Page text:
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“Today’s Music Sucks”

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“Today’s Music Sucks”

Does music today suck? If so, why? “Today’s music sucks” has become common rhetoric these days. But why do people feel this way? Is it because the music industry really has declined? Or is it just a nostalgic bias people feel for music from generations before. To answer the question bluntly, the answer is the latter, and here is why.

When people say “bad music” they usually mean industrial music. Now when I say “industrial” I don’t mean like construction, I mean music industries (Sony ATV, Universal, etc.),  but plural. For example, Justin Bieber, Katy Perry, Taylor Swift, I would all consider industrial musicians. Now is it bad? Not necessarily. Of course what you enjoy is subjective to you, but these types of songs tend to lack emotion and are more focused on making profit. Now in my opinion, I have nothing wrong with that. There is always a time and place for things, and sometimes emotionless white noise can be satisfying enough.

You can make a (flawed) comparison like Nirvana to Calvin Harris as “proof” that music has gotten worse. But that’s like comparing apples to oranges. Like I said before, all music is not created equal. Someone’s motives for creating a song can drastically change the outcome of a song. And saying that today’s music sucks, would imply that there’s no more emotionally motivated artists left today, which I find absurd. To find good music you just have to look.

Social Networks and Medias are a large part of society today, and with that, finding less mainstream music can be obstructed by large advertisements, promoting those who can pay for it. You really can’t go to a record store or watch MTV to find new music anymore. Most industrial music is through advertisement. So as a result, the bigger names get the advertising spotlight more. The more you pay, the higher priority your advertisement, so it’s more likely to pop up for you on Youtube, Soundcloud, Spotify, or other platforms. A lot of smaller artists can’t keep up with the large musical icons (industrial musicians) in advertisement space, so their music is not readily available. That’s when you have to do a little digging. You could argue that the market is infatuated with fake artists, and all the readily available music is “bad.” But to that I would say that’s more of an advertising problem, and not the fault of the amount of true artists today.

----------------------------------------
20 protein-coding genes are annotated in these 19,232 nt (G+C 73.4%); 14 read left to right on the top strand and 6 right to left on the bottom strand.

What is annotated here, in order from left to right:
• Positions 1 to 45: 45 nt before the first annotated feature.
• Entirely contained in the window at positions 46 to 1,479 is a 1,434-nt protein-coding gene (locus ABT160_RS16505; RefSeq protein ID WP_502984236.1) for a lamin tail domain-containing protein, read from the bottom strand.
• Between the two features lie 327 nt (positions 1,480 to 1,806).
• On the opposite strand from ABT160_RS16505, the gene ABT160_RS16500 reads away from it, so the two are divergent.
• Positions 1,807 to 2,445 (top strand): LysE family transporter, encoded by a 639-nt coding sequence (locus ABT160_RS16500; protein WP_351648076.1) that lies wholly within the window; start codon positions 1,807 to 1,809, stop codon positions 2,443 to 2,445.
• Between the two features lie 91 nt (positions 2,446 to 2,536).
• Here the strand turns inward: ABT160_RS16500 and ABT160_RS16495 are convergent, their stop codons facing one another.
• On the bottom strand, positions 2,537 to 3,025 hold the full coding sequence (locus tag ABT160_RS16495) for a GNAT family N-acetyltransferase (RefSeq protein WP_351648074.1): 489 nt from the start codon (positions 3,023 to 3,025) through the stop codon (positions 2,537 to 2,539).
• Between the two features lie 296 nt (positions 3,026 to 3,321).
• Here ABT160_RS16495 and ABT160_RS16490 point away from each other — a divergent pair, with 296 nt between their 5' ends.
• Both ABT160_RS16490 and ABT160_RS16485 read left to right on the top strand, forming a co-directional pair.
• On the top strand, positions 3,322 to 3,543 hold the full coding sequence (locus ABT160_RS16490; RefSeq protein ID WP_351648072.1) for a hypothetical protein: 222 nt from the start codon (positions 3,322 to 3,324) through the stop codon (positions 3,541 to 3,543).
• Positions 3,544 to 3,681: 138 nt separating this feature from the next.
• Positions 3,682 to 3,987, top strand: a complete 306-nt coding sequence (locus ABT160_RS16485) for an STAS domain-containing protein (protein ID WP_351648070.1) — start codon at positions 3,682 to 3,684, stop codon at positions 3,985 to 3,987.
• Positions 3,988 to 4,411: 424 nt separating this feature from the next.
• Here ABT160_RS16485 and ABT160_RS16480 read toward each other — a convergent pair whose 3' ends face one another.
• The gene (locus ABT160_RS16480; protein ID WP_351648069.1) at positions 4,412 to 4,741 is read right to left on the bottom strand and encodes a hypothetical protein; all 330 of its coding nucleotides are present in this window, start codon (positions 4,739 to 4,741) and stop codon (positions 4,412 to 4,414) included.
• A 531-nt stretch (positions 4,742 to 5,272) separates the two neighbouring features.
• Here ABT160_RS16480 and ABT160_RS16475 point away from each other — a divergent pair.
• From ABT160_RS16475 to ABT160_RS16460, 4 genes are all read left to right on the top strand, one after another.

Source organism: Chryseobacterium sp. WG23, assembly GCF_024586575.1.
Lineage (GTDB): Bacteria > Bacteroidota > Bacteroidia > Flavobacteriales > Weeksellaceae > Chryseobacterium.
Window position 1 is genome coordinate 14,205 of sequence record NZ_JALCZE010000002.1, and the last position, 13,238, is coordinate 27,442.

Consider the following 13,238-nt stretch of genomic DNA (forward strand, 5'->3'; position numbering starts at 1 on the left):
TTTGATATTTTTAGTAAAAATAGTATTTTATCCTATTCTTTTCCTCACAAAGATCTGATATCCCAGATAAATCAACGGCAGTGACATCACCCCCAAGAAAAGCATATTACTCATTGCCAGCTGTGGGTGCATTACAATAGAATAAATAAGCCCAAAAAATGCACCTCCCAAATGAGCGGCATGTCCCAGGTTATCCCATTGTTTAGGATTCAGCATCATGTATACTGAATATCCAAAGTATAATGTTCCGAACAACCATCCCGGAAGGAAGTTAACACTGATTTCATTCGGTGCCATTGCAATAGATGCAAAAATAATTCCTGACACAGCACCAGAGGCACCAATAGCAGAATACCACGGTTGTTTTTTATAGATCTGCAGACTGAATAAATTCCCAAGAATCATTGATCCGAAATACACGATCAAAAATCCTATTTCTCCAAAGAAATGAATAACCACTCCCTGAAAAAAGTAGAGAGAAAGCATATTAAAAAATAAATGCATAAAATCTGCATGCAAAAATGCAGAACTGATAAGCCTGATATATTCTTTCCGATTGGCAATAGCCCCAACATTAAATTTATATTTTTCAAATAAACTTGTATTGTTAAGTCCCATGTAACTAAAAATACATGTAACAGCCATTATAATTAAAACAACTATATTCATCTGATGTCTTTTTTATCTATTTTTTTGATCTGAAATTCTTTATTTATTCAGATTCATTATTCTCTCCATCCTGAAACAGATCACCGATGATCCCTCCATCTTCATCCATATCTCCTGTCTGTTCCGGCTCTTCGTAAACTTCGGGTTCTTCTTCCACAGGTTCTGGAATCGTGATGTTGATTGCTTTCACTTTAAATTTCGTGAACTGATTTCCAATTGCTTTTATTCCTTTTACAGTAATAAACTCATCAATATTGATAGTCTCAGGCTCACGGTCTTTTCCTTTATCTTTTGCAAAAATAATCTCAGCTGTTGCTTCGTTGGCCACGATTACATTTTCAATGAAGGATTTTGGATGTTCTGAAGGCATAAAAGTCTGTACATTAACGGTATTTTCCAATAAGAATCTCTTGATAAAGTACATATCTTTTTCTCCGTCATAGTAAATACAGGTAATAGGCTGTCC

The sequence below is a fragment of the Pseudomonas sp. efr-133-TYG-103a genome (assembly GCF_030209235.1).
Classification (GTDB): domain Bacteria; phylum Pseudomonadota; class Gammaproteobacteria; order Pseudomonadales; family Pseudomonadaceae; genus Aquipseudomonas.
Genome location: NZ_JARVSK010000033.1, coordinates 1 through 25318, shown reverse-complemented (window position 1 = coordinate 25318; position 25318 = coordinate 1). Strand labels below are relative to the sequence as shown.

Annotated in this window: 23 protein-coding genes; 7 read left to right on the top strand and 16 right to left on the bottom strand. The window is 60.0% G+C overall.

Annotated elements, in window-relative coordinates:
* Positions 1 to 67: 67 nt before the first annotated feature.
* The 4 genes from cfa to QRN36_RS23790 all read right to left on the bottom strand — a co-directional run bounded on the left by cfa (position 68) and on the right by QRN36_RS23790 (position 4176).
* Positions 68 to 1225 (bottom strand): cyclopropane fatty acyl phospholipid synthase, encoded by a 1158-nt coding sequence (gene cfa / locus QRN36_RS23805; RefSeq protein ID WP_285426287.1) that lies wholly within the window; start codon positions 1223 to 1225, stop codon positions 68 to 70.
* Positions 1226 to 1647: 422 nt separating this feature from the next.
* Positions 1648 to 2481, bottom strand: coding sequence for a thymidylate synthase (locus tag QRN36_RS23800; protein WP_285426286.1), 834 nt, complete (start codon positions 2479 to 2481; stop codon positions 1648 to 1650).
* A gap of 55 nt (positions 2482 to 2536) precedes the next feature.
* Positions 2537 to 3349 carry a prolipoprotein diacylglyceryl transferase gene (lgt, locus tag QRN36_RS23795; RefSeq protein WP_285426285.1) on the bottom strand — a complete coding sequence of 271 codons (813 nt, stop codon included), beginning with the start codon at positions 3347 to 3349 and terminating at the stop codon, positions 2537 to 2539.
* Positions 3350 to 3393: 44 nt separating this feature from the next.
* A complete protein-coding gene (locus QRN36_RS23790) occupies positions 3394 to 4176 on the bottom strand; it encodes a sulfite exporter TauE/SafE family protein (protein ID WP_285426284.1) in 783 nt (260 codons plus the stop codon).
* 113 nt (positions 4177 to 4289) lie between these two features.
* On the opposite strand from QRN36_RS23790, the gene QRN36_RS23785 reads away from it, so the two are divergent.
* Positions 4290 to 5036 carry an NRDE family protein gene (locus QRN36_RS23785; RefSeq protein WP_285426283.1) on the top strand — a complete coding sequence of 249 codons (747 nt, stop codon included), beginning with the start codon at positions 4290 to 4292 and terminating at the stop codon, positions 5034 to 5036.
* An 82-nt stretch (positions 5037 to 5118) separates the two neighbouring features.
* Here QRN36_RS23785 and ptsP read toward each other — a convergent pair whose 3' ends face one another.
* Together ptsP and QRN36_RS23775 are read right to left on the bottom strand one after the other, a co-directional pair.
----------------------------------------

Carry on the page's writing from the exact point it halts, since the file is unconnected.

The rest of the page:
In fact, the amount of musicians have not decreased or stayed neutral, but have increased by a mile. New forms of music, new genres, new kinds of people. In the past 5 years, new styles of music have started to take shape, such as  “Sample Music” which is basically taking sound bytes from other things in news and pop culture to create new songs. And being in the 21st century, people can share and distribute things like never before. With this, we’ve seen a resurgence in folk, underground hip-hop, and grunge-core to name a few.

When it comes down to it, I believe that no, music is not the same as it used to be. It’s better.  There’s still music that is the same, but that’s the beauty of it, it’s not the same as it used to be, because it is everything it used to be, old and new. Plus new styles coming out from artists everywhere, not just from California, or Tennessee or wherever else. We have the potential to hear ideas from people all over the world. Yes, subjectively you can get a lot of trash… but along with it there’s a lot more gold underneath, as long as you’re willing to do a little digging.

Justin Bieber was photographed by police while in custody on January 23, 2014 in Miami Beach Florida.

Justin Bieber was photographed by police while in custody on January 23, 2014 in Miami Beach Florida.

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“Today’s Music Sucks”